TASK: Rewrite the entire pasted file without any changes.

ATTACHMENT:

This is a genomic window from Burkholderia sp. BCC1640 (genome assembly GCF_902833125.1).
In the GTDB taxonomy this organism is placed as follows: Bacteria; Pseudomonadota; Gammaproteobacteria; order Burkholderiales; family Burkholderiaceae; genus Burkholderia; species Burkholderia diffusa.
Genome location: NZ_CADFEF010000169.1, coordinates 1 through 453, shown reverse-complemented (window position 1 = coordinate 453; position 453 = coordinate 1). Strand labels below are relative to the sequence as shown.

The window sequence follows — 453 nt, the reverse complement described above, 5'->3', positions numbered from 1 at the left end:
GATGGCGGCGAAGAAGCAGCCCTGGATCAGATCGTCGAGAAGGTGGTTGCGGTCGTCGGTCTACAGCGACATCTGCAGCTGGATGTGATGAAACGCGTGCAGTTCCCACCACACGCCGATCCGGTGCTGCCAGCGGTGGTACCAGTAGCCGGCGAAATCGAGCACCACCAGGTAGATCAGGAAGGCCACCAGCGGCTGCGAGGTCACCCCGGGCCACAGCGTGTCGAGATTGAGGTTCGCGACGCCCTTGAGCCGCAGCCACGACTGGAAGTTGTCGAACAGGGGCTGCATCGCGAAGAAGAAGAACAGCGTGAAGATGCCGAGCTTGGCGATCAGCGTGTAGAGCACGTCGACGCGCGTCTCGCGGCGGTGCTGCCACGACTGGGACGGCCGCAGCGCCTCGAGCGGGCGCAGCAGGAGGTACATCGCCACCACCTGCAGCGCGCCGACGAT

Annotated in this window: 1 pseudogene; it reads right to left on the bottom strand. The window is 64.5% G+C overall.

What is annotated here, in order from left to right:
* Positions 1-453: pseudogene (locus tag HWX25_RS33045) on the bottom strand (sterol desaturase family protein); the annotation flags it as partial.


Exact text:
This is a genomic window from Burkholderia sp. BCC1640 (genome assembly GCF_902833125.1).
In the GTDB taxonomy this organism is placed as follows: Bacteria; Pseudomonadota; Gammaproteobacteria; order Burkholderiales; family Burkholderiaceae; genus Burkholderia; species Burkholderia diffusa.
Genome location: NZ_CADFEF010000169.1, coordinates 1 through 453, shown reverse-complemented (window position 1 = coordinate 453; position 453 = coordinate 1). Strand labels below are relative to the sequence as shown.

The window sequence follows — 453 nt, the reverse complement described above, 5'->3', positions numbered from 1 at the left end:
GATGGCGGCGAAGAAGCAGCCCTGGATCAGATCGTCGAGAAGGTGGTTGCGGTCGTCGGTCTACAGCGACATCTGCAGCTGGATGTGATGAAACGCGTGCAGTTCCCACCACACGCCGATCCGGTGCTGCCAGCGGTGGTACCAGTAGCCGGCGAAATCGAGCACCACCAGGTAGATCAGGAAGGCCACCAGCGGCTGCGAGGTCACCCCGGGCCACAGCGTGTCGAGATTGAGGTTCGCGACGCCCTTGAGCCGCAGCCACGACTGGAAGTTGTCGAACAGGGGCTGCATCGCGAAGAAGAAGAACAGCGTGAAGATGCCGAGCTTGGCGATCAGCGTGTAGAGCACGTCGACGCGCGTCTCGCGGCGGTGCTGCCACGACTGGGACGGCCGCAGCGCCTCGAGCGGGCGCAGCAGGAGGTACATCGCCACCACCTGCAGCGCGCCGACGAT

Annotated in this window: 1 pseudogene; it reads right to left on the bottom strand. The window is 64.5% G+C overall.

What is annotated here, in order from left to right:
* Positions 1-453: pseudogene (locus tag HWX25_RS33045) on the bottom strand (sterol desaturase family protein); the annotation flags it as partial.